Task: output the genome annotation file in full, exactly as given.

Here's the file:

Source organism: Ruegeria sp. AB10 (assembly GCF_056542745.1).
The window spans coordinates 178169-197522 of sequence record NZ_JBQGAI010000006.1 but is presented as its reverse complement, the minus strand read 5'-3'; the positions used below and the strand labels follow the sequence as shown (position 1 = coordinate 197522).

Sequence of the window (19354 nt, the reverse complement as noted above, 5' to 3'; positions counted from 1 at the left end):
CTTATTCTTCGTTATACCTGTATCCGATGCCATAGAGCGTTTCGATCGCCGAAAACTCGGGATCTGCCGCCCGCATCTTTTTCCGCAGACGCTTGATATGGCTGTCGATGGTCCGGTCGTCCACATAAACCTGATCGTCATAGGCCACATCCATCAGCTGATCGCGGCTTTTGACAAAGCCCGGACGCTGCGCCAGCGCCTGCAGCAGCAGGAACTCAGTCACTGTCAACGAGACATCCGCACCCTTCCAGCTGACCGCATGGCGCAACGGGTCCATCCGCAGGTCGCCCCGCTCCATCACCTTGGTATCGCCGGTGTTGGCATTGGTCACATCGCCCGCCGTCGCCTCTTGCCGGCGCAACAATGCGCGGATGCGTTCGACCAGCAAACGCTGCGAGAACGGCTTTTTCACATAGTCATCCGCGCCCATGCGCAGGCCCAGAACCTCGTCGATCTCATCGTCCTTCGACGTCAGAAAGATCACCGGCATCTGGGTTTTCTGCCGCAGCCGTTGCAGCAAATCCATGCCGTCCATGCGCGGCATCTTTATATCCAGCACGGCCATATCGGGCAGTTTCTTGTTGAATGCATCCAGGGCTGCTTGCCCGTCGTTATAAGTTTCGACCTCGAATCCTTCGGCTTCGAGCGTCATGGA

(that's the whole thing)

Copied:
Source organism: Ruegeria sp. AB10 (assembly GCF_056542745.1).
The window spans coordinates 178169-197522 of sequence record NZ_JBQGAI010000006.1 but is presented as its reverse complement, the minus strand read 5'-3'; the positions used below and the strand labels follow the sequence as shown (position 1 = coordinate 197522).

Sequence of the window (19354 nt, the reverse complement as noted above, 5' to 3'; positions counted from 1 at the left end):
CTTATTCTTCGTTATACCTGTATCCGATGCCATAGAGCGTTTCGATCGCCGAAAACTCGGGATCTGCCGCCCGCATCTTTTTCCGCAGACGCTTGATATGGCTGTCGATGGTCCGGTCGTCCACATAAACCTGATCGTCATAGGCCACATCCATCAGCTGATCGCGGCTTTTGACAAAGCCCGGACGCTGCGCCAGCGCCTGCAGCAGCAGGAACTCAGTCACTGTCAACGAGACATCCGCACCCTTCCAGCTGACCGCATGGCGCAACGGGTCCATCCGCAGGTCGCCCCGCTCCATCACCTTGGTATCGCCGGTGTTGGCATTGGTCACATCGCCCGCCGTCGCCTCTTGCCGGCGCAACAATGCGCGGATGCGTTCGACCAGCAAACGCTGCGAGAACGGCTTTTTCACATAGTCATCCGCGCCCATGCGCAGGCCCAGAACCTCGTCGATCTCATCGTCCTTCGACGTCAGAAAGATCACCGGCATCTGGGTTTTCTGCCGCAGCCGTTGCAGCAAATCCATGCCGTCCATGCGCGGCATCTTTATATCCAGCACGGCCATATCGGGCAGTTTCTTGTTGAATGCATCCAGGGCTGCTTGCCCGTCGTTATAAGTTTCGACCTCGAATCCTTCGGCTTCGAGCGTCATGGA